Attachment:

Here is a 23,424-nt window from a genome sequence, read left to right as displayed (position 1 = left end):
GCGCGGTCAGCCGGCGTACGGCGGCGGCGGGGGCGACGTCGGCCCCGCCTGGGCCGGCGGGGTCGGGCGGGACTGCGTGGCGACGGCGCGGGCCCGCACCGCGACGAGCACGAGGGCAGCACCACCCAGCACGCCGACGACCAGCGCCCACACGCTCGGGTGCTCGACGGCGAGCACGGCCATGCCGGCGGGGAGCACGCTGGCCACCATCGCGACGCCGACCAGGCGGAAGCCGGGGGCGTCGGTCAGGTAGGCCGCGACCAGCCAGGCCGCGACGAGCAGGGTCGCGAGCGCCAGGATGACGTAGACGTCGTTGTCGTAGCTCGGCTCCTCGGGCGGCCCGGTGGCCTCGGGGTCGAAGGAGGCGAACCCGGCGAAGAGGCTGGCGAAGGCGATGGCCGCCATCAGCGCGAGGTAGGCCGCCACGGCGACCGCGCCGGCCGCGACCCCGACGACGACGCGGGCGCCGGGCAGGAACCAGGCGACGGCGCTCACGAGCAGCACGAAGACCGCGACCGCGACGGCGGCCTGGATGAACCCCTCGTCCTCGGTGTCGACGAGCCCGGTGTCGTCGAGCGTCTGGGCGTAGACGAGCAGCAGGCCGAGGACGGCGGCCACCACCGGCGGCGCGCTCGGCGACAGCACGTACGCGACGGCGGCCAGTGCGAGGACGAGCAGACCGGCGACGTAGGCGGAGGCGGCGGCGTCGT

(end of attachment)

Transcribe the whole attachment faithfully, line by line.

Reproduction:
Here is a 23,424-nt window from a genome sequence, read left to right as displayed (position 1 = left end):
GCGCGGTCAGCCGGCGTACGGCGGCGGCGGGGGCGACGTCGGCCCCGCCTGGGCCGGCGGGGTCGGGCGGGACTGCGTGGCGACGGCGCGGGCCCGCACCGCGACGAGCACGAGGGCAGCACCACCCAGCACGCCGACGACCAGCGCCCACACGCTCGGGTGCTCGACGGCGAGCACGGCCATGCCGGCGGGGAGCACGCTGGCCACCATCGCGACGCCGACCAGGCGGAAGCCGGGGGCGTCGGTCAGGTAGGCCGCGACCAGCCAGGCCGCGACGAGCAGGGTCGCGAGCGCCAGGATGACGTAGACGTCGTTGTCGTAGCTCGGCTCCTCGGGCGGCCCGGTGGCCTCGGGGTCGAAGGAGGCGAACCCGGCGAAGAGGCTGGCGAAGGCGATGGCCGCCATCAGCGCGAGGTAGGCCGCCACGGCGACCGCGCCGGCCGCGACCCCGACGACGACGCGGGCGCCGGGCAGGAACCAGGCGACGGCGCTCACGAGCAGCACGAAGACCGCGACCGCGACGGCGGCCTGGATGAACCCCTCGTCCTCGGTGTCGACGAGCCCGGTGTCGTCGAGCGTCTGGGCGTAGACGAGCAGCAGGCCGAGGACGGCGGCCACCACCGGCGGCGCGCTCGGCGACAGCACGTACGCGACGGCGGCCAGTGCGAGGACGAGCAGACCGGCGACGTAGGCGGAGGCGGCGGCGTCGT